That’s the way I like it. Long odds against … well, impossible odds.
I made my time (sic) and said my goodbyes. “Goodbye, iPod. Goodbye, iMac. Goodbye, iPad. Goodbye, Apple TV.” I’m only human so I brought the iPad with me. I knew we would make a fine Thelma & Louise moment together.
I was going to that McDonalidzed experience at the strip mall where they make eyeglasses. What the hell, you can only die once.
I made sure to bring my blue pen. We were decidedly heading out past the point of no return.
I squinted and turned to face my destiny. I took that warm feeling spreading through my pants as a sign I was doing the right thing.
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We enjoy going out to eat. It’s one of the simple pleasures remaining in our life, one of the rare ways that we can still sometimes pamper ourselves. Even though we live in a culinary desert and the economy has forced us to tighten our belts, we still get out and support our favorite local spots as often as we can.
A couple of years ago a steakhouse opened here in town. (Mmm, meat memories!) What goes good with steak? Yep! A nice baked potato. This restaurant would serve the potato with butter. If you wanted anything else, like sour cream and chives, that was an “upgrade” and cost an additional $1.50. Needless to say we never went back. And last time I looked, the place was closed down. What a shocker.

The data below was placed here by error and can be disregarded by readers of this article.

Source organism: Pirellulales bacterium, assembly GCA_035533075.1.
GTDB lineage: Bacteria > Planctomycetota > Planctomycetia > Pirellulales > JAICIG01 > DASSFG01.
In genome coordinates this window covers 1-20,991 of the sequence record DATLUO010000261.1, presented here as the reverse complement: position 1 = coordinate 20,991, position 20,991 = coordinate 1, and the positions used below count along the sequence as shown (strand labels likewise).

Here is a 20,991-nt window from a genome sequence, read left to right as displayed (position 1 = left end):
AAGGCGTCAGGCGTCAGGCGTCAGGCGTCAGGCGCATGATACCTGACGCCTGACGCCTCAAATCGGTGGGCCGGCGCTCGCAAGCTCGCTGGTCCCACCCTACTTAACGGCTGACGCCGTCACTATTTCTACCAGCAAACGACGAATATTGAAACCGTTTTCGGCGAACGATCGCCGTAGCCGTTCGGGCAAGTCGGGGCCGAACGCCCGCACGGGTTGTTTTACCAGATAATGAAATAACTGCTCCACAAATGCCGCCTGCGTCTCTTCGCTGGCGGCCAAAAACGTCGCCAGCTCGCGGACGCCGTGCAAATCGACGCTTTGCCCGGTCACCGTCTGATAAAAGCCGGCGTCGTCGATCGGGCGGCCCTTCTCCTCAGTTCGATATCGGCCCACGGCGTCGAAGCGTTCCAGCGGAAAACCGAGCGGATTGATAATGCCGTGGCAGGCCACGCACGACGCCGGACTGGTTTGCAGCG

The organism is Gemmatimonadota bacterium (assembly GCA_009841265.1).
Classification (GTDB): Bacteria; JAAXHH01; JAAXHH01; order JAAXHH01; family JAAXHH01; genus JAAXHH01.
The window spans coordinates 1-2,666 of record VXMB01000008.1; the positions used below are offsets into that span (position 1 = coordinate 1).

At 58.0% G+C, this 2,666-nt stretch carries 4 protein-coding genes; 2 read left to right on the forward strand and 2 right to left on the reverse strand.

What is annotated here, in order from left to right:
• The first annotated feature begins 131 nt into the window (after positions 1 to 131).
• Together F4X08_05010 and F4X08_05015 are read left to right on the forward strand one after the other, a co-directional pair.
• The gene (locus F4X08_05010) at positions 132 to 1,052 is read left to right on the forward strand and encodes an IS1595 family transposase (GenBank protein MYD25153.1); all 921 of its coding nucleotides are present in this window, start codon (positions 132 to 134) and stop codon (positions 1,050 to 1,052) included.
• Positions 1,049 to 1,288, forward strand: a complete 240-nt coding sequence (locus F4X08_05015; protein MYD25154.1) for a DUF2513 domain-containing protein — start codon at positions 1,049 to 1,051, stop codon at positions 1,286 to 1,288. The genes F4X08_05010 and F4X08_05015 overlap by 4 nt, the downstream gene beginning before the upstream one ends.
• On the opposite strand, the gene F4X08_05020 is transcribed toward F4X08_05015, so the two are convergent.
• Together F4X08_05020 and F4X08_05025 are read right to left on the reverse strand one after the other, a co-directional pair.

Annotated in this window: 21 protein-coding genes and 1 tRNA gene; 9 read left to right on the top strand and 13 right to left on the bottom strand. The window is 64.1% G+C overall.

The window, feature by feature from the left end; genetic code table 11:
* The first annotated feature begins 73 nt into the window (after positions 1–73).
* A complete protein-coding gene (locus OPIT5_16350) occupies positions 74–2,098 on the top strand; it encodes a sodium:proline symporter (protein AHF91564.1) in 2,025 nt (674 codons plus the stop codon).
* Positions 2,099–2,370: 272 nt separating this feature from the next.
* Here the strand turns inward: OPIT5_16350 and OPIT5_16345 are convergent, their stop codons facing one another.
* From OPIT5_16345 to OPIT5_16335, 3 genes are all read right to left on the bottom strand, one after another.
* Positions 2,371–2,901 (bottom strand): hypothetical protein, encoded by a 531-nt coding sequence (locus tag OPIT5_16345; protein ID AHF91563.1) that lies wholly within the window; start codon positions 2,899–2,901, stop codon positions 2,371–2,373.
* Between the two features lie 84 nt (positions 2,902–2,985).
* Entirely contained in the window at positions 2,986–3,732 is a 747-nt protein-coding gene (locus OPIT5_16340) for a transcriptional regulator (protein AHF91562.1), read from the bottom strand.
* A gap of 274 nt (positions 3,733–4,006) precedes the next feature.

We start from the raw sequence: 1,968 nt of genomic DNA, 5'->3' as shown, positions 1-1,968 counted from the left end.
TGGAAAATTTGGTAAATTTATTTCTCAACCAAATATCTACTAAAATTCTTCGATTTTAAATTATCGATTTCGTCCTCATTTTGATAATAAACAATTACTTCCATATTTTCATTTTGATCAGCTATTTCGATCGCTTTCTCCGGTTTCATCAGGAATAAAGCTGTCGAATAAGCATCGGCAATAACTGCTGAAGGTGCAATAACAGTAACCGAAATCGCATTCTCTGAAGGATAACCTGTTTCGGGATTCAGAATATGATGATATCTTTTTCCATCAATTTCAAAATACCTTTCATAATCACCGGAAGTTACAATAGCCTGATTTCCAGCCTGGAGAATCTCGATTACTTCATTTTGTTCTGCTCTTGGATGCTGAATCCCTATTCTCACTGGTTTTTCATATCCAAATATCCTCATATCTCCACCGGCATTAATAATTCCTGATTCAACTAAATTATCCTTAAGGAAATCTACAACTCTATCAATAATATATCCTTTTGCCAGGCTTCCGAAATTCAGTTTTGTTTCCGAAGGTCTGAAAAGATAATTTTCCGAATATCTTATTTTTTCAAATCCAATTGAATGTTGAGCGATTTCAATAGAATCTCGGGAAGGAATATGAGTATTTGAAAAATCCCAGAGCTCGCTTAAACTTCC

Recently my wife and I have been noticing another trend. We call it the “not-so-special” special. It works like this. You enter the restaurant and see the little board labeled “Specials.” This board is usually one of the first things you see when you walk through the front door. Often times the special boards will be brightly lit with snazzy neon colors and happy little drawings.
The special will usually be written in hand. That imports a sense of urgency. Hey, this must have been written today. That is special!
So, what’s on the board today? For example, it might say something like this: “Spicy chicken with eggplant. $9.95.”
“Mmm. That sounds good,” you think to yourself. Then you get seated and handed a menu.
You know what happens next, right? Wait … for … it …
On the menu you find among the other items a little dish called “Spicy chicken with eggplant.” Okay. It’s a regular menu item in addition to being on “special.” No big dealio.
But we can’t help but be curious, right? So what is the “special” price? Let’s take a quick peek. Yeppers! $9.95. Read ’em and weap.
After a few “whiskey tango foxtrots” and “cluster of goats” muttered under my breath, the wheels in my head invariably start turning. “What exactly is so special here?”
Am I nuts or should the “special” be special in some way? Maybe it’s offered at a special price. Maybe it includes a special ingredient.
But the same thing at the same price? That’s a “special?” That’s not even trying. Sup with that? Check please!